Susannah M. Smith's The Fairy Tale Museum (Invisible Publishing) is populated with a cyborg cyclops, fortune tellers and vampires, lovers with the heads of birds, and countless other characters who live up to the fanciful otherworldliness of Smith's eye-catching title. Earning praise from Stuart Ross and Derek McCormack, authors also know for their wild creativity and embracing of the odd and lovingly grotesque, The Fairy Tale Museum is a truly creative act, and one with heart and meticulous craft on display as well.
We're thrilled to welcome Susannah to Open Book today as part of our Lucky Seven series, where we ask authors seven questions to unlock their newest book, their writing process, and their inspirations.
Susannah tells us about capturing the overflow of her previous novel in The Fairy Tale Museum, what the 13 years that went into this project looked like and how the novel changed over that time, and the Proustian trick she uses to get back on track when writing roadblocks pop up.
Tell us about your new book and how it came to be.
Susannah M. Smith:
The Fairy Tale Museum is a work of fiction that is structured as an alchemical museum comprised of galleries that a reader can "walk through" sequentially or visit in a random order. The book began as a way to capture some of the characters that overflowed from The Holy Circus (a group of performers with special metaphysical abilities) in my first novel, How the Blessed Live.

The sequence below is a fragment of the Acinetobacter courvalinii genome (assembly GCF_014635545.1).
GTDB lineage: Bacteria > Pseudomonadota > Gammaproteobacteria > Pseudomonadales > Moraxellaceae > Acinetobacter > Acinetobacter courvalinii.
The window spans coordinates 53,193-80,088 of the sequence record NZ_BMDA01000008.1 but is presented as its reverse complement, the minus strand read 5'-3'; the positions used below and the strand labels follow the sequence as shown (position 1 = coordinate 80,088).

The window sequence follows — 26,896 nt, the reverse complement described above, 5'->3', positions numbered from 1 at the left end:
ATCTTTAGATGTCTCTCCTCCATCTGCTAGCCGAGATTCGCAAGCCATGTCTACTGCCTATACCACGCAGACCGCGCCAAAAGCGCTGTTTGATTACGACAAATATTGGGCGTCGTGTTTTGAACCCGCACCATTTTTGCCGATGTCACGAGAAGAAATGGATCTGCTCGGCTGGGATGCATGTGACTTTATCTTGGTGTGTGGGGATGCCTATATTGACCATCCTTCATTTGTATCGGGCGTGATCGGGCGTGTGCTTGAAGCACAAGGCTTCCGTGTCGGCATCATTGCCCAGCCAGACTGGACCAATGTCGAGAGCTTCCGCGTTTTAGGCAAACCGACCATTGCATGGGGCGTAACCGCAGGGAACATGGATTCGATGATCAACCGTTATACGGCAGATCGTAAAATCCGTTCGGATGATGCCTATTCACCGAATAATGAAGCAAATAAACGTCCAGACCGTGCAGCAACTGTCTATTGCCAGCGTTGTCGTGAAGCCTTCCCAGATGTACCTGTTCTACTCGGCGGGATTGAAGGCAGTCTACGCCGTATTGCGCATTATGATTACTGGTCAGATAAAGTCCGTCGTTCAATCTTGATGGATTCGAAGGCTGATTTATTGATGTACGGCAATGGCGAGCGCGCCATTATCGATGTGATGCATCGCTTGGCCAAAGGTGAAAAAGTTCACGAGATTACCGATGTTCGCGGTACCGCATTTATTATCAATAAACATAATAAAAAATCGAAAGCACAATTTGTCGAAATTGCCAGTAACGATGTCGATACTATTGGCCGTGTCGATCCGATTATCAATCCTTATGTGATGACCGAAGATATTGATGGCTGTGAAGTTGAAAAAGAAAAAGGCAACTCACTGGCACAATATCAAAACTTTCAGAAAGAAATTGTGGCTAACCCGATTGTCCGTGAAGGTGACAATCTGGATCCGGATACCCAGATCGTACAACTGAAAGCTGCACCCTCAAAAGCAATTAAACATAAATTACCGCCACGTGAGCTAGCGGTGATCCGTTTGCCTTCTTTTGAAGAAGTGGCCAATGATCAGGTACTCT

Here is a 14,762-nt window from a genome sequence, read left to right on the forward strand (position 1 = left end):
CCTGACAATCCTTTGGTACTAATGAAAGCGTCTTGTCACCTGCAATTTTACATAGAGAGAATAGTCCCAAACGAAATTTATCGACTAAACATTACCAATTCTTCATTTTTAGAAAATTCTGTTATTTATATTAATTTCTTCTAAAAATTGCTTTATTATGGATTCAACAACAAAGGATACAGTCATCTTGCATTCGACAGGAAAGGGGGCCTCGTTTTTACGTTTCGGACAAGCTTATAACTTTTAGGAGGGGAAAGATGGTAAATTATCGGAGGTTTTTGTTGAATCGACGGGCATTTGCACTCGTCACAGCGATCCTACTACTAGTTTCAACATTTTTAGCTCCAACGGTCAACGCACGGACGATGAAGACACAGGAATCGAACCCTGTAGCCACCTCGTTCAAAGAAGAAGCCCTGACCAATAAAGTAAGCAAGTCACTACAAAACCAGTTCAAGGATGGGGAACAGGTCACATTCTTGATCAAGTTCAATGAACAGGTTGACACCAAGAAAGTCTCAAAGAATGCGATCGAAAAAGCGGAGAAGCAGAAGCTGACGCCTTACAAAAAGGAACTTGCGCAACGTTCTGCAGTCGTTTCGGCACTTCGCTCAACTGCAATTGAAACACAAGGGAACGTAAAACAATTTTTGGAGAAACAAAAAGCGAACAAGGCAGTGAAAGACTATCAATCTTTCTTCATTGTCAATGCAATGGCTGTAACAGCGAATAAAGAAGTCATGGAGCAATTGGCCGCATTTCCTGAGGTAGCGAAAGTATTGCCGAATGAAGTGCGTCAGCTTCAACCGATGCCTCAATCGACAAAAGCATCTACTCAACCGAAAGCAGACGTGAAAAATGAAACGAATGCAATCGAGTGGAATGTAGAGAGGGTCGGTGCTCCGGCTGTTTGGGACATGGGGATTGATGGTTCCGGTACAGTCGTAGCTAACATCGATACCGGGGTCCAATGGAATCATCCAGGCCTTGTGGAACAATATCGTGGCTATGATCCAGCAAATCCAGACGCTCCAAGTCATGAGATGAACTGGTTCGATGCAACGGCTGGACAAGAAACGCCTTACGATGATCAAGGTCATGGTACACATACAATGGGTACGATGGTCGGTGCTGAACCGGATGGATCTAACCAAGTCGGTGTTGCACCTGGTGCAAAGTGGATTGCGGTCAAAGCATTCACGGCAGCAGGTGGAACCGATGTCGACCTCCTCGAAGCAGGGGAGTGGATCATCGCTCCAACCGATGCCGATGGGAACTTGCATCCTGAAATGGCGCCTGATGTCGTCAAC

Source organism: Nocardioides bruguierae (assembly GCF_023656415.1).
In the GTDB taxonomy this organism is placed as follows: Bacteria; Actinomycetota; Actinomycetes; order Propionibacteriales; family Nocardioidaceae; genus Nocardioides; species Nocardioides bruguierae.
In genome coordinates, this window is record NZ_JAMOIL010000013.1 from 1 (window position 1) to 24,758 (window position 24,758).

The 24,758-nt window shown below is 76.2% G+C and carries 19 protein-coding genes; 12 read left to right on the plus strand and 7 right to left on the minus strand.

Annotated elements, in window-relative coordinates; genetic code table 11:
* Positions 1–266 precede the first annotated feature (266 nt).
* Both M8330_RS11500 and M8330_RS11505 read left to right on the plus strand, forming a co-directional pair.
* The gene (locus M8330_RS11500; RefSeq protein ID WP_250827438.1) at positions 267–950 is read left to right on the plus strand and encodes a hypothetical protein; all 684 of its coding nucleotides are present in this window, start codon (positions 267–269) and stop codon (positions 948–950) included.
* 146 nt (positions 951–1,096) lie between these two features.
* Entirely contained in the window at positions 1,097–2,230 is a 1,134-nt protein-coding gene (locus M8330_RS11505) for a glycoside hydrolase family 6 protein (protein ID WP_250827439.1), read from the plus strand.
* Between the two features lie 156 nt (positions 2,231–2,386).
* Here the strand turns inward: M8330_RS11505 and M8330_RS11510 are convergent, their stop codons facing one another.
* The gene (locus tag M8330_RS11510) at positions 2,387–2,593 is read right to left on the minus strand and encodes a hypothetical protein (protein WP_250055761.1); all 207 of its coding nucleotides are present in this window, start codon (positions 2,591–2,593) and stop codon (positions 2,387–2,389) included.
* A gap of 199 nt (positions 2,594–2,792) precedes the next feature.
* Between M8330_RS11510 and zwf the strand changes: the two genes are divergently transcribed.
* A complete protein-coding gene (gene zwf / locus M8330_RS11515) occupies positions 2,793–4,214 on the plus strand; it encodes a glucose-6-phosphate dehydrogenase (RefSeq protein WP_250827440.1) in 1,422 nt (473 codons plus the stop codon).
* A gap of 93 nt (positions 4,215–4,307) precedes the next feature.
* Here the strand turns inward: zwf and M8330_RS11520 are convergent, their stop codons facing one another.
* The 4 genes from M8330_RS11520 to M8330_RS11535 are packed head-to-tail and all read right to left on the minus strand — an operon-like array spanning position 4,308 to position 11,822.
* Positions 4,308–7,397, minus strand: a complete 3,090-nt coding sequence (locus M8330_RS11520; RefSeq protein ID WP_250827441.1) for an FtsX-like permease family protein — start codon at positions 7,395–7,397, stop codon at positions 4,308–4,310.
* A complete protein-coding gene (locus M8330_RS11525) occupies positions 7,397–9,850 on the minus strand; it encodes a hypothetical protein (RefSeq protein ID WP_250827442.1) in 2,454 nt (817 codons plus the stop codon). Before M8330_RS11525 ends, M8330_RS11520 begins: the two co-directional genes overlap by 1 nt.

Is there a question that is central to your book, thematically? And if so, did you know the question when you started writing or did it emerge from the writing process?
One of the strongest themes in The Fairy Tale Museum is the idea of transformation. As the individual characters assembled with their unique situations, it became clear as I continued to write that many of them shared this theme of transformation—being on the brink of or in the midst of or avoiding change in some way. Magic, the creative process and death are all natural extensions of this theme and also figure prominently in the book. So, perhaps one of the central themes or questions of the book is how do we transform? How do we create the lives we dream of living? What does it really mean to be creative?
Did this project change significantly from when you first started working on it to the final version? How long did the project take from start to finish?
The earliest notes I have towards The Fairy Tale Museum are dated 2005. When I first started jotting ideas down, I was interested in capturing a playful or fanciful tone and was calling the manuscript Fancy. Then, as the carnival theme became more pronounced, the title changed to Practical Carnival Projects. At some point, when the central organizing structure of the museum prevailed, the title evolved into The Fairy Tale Museum.
Thirteen years from first notes to publication date seems like a long time; however, during those years, I moved across the country, wrote two unpublished novels and completed two Masters degrees. The Fairy Tale Museum was such a pleasure to write and I probably could have tinkered with it in indefinitely. Ultimately, I needed to let it go and make room for other creative projects.
What do you need in order to write – in terms of space, food, rituals, writing instruments?